Each champagne house or grower gets at least two or three pages, covering a bit about their history, philosophy, people and wines. She chooses one wine ‘that best captures the very essence of the estate’, and devotes a page to that particular wine, its winemaking, origin, story, style. She also gives a score and drinking window, with some indication of whether the wine will improve with age and by how much. Avellan also includes scores and projected ageing potential for the current cuvées released by the house/producer. Finally, on a very practical level, she lists the website, address, phone number, annual production in bottles, cellarmaster name, and visiting information (seasons/days/times, tours, languages, booking requirements, costs). Each producer is also graded from five stars (top producer) to one star (basic producer), although she doesn’t list any one- or two-star producers. Her five-star awards considerably outnumber the threes and fours. This may not be the top 65 producers of champagne, but it’s still a pretty starry line-up.

There are six cellarmaster interviews with the likes of Jean-Baptiste Lécaillon of Louis Roederer and Cyril Brun of Charles Heidsieck. They are simple, just three or four questions, but in a region where the men and women who grow the grapes and make the wine are more disconnected from wine drinkers than any other region, it’s a small human touch that somehow brings a bit of warmth into the cold polish of champagne.

Coming after the producer profiles, her coverage of do/see/eat/stay is not going to put the Lonely Planet champagne guide out of business, but if you’ve got this book, you’re not going to need the Lonely Planet as well. Rated using the same five-star system as she uses for the producers (top/luxury to simple), each restaurant and hotel is selected from personal experience or thanks to an insider tip. Every hotel, restaurant, bar and shop comes with a thoughtful, often enthusiastic summary of the place, giving the reader little details that help to inform their own choices. As with the producers, clear contact details are given along with opening times. Her choices are carefully balanced between high end and what I would call mid priced. It’s my observation that this is not a book for the budget traveller. But then, I suppose, most fizz-loving budget travellers would be heading for the Veneto.

My one big complaint is that, as a travel guide/planner, the book isn’t as navigable as it could be. The gold tabs at the top of each page, designed, I assume, to act as handy thumb indexes, are fiddly because they’re all gold with white font (colour-coding for each region/section may have been more useful) and you still have to flip through the entire regional section to find the particular shop or producer that you were looking for. The producers seem to be profiled in some sort of rough geographical-cluster order, judging by the map (although producer #14 in Reims defies that order), but to find a particular producer you have to go to the small-print index at the back and the same applies for hotels, restaurants, shops, etc (in which case you’d better remember the name of that shop). My copy will probably just end up with a lot of folded pages and grubby post-it notes sticking inelegantly out the top. There is also no index or contents listing that allows you to get straight to the maps or to the handy tables and boxes. When I went back to find the single-vineyard list, I flipped through 60-odd pages before I found it again.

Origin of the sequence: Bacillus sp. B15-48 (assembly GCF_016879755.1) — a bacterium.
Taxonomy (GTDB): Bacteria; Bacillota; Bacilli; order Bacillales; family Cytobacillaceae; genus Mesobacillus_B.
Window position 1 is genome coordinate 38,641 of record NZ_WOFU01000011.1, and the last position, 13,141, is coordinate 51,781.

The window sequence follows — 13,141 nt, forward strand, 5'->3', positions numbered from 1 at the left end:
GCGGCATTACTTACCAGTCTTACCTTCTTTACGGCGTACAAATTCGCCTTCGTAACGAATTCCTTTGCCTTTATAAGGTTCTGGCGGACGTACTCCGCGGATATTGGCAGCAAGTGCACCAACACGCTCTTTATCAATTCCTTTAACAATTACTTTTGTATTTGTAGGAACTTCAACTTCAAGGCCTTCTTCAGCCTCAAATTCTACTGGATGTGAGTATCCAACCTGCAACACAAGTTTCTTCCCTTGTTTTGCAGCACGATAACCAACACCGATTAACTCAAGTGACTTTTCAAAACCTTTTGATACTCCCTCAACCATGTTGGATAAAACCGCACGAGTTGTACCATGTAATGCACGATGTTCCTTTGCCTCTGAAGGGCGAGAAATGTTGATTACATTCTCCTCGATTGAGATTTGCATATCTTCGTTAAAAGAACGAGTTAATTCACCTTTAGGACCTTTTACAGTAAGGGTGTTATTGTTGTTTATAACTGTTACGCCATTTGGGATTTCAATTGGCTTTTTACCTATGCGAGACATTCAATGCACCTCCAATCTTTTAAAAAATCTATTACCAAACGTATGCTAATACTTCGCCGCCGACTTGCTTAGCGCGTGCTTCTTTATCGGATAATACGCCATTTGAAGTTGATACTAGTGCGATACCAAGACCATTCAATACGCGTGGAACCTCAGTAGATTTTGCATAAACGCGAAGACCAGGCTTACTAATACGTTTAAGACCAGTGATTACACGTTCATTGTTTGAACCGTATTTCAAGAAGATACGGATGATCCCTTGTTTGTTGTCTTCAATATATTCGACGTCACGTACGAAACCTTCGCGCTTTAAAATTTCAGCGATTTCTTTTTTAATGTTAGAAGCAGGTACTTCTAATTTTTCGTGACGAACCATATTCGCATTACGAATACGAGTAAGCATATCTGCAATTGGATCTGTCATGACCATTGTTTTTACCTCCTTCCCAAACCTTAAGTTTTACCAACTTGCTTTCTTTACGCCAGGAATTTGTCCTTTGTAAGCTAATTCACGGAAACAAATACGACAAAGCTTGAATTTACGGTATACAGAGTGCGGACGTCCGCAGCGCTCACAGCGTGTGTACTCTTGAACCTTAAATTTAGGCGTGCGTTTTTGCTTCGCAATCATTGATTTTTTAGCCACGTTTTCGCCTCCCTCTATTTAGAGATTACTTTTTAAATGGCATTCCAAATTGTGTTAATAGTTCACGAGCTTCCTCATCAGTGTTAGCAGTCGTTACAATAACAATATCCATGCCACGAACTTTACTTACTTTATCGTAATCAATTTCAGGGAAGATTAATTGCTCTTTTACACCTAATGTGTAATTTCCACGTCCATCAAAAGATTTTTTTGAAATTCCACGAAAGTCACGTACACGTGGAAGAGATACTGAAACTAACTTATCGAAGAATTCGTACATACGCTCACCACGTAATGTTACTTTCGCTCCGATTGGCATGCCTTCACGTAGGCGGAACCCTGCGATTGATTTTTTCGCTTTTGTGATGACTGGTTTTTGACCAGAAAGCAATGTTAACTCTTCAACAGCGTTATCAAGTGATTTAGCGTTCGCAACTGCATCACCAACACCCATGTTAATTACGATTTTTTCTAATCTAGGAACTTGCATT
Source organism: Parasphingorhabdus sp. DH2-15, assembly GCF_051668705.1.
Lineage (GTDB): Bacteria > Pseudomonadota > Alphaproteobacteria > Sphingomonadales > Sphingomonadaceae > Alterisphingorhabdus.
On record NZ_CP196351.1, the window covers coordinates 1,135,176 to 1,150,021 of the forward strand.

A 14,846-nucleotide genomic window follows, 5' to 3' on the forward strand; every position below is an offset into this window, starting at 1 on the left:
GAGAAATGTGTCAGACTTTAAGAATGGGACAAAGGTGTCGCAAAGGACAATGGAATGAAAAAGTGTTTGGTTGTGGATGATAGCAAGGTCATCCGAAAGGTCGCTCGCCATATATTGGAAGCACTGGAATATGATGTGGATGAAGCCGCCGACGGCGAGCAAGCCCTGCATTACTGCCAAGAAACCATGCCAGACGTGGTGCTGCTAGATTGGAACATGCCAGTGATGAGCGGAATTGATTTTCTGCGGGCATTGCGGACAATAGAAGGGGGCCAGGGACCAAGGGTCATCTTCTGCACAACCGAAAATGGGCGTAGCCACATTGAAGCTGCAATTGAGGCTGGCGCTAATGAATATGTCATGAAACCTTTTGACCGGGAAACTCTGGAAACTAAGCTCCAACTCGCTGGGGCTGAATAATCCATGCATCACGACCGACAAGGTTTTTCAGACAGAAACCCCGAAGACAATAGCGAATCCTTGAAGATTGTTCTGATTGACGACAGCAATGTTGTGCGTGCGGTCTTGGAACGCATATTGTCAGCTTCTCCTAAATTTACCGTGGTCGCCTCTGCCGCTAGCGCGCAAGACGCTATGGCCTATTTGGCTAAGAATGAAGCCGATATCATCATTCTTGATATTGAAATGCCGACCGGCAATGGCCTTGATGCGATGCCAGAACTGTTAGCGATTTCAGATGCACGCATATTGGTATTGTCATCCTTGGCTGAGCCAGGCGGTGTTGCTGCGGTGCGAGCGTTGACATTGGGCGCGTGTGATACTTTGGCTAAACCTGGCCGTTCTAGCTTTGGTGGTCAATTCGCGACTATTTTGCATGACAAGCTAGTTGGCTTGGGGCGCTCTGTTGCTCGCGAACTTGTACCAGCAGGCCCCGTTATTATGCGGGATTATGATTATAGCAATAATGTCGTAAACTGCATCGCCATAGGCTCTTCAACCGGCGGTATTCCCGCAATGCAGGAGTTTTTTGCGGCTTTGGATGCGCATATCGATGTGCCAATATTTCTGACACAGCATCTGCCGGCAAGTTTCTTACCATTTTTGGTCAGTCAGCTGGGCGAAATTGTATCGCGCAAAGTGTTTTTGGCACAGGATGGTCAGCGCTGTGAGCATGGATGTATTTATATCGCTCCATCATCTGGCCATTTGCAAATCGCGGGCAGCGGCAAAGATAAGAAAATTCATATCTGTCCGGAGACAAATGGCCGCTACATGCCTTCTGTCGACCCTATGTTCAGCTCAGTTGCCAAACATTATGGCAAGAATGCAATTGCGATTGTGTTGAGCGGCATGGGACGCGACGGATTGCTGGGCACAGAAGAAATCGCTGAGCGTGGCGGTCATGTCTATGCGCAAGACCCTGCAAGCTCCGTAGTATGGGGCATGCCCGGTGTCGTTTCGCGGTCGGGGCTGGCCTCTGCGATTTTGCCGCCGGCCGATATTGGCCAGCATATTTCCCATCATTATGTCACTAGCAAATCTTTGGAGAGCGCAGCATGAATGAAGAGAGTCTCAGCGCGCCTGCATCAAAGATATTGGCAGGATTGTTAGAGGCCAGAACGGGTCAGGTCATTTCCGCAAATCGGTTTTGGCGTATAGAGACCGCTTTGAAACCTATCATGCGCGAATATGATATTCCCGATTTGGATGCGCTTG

The book is incredibly well written for a translation and, apart from the very occasional and subtle slip, you would never know that English was Avellan’s second language. What does drive me slightly insane, and this is a wider problem in wine books, is the inconsistency in capitalisation. Chardonnay appears both with and without an upper-case C. Champagne, the drink, appears mostly with a lower-case C, but now and then pops up randomly with an upper-case C. Perhaps I’m being over-sensitive – but there are really only three grapes and one region to get right in this book…

I’ve already alluded to it, but for a champagne lover on a shoe-string, I’m not sure this book would be the friendliest buy. For one, Avellan doesn’t waste too much ink on price guides. Apart from the odd mention, such as the €300 price tag of Armand de Brignac, it’s as if price is too vulgar to discuss. Or of no relevance. It’s the same with restaurants, although to a lesser degree with accommodation. One might be tempted to draw the conclusion that the number of Avellan stars has a directly proportional relationship to the number of stars your banker might be seeing should you pay a visit, but this is not so. There’s a significant difference between the £40 NV cuvée of the five-star-rated Jacques Lassaigne and the £140 NV cuvée of the five-star-rated Krug. One three-star restaurant offers a set menu at €19 for three courses, another €32 for two courses. If you’re on a strict budget, and want to save your money for bringing home a couple of special bottles of champagne, you’re still going to have to do quite a bit of research.

Despite these carps, the book is immensely approachable, made more so by the moments when Avellan slips herself into the pages, and you get that chink of humanity glowing through the cool, immaculately airbrushed face of champagne. If anything, I was hoping for just a little more from Essi Avellan. I was hoping that she of all people might get a little under the skin of the place, show us a bit of Champagne Unplugged. But the maquillage is firmly in place, and the celebrities remain at arm’s length. So we may not be any closer to the gritty heart of champagne, but she gives us a great view of the red carpet.